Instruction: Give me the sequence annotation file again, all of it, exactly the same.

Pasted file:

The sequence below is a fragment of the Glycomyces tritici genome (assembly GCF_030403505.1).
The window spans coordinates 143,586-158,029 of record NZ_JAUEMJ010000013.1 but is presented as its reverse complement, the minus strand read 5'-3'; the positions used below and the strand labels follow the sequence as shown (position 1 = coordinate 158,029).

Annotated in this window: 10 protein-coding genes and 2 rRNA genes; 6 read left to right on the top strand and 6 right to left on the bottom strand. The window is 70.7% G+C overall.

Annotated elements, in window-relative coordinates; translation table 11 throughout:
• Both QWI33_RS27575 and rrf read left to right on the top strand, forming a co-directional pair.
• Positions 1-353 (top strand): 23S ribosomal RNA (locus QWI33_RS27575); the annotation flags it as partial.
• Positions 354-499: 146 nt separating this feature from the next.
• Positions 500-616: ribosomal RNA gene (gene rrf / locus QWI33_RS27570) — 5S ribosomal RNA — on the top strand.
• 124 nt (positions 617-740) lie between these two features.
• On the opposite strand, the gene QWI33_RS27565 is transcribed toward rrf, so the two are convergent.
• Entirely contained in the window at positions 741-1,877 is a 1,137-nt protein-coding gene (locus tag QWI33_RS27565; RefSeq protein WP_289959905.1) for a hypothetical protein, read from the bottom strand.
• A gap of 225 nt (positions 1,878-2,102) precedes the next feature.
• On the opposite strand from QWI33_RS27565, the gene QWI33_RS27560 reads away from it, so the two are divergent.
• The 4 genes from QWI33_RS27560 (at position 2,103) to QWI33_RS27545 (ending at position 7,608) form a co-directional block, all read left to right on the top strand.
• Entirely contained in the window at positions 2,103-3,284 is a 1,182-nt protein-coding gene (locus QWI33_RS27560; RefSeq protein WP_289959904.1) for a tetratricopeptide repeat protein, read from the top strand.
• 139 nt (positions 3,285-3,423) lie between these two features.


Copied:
The sequence below is a fragment of the Glycomyces tritici genome (assembly GCF_030403505.1).
The window spans coordinates 143,586-158,029 of record NZ_JAUEMJ010000013.1 but is presented as its reverse complement, the minus strand read 5'-3'; the positions used below and the strand labels follow the sequence as shown (position 1 = coordinate 158,029).

Annotated in this window: 10 protein-coding genes and 2 rRNA genes; 6 read left to right on the top strand and 6 right to left on the bottom strand. The window is 70.7% G+C overall.

Annotated elements, in window-relative coordinates; translation table 11 throughout:
• Both QWI33_RS27575 and rrf read left to right on the top strand, forming a co-directional pair.
• Positions 1-353 (top strand): 23S ribosomal RNA (locus QWI33_RS27575); the annotation flags it as partial.
• Positions 354-499: 146 nt separating this feature from the next.
• Positions 500-616: ribosomal RNA gene (gene rrf / locus QWI33_RS27570) — 5S ribosomal RNA — on the top strand.
• 124 nt (positions 617-740) lie between these two features.
• On the opposite strand, the gene QWI33_RS27565 is transcribed toward rrf, so the two are convergent.
• Entirely contained in the window at positions 741-1,877 is a 1,137-nt protein-coding gene (locus tag QWI33_RS27565; RefSeq protein WP_289959905.1) for a hypothetical protein, read from the bottom strand.
• A gap of 225 nt (positions 1,878-2,102) precedes the next feature.
• On the opposite strand from QWI33_RS27565, the gene QWI33_RS27560 reads away from it, so the two are divergent.
• The 4 genes from QWI33_RS27560 (at position 2,103) to QWI33_RS27545 (ending at position 7,608) form a co-directional block, all read left to right on the top strand.
• Entirely contained in the window at positions 2,103-3,284 is a 1,182-nt protein-coding gene (locus QWI33_RS27560; RefSeq protein WP_289959904.1) for a tetratricopeptide repeat protein, read from the top strand.
• 139 nt (positions 3,285-3,423) lie between these two features.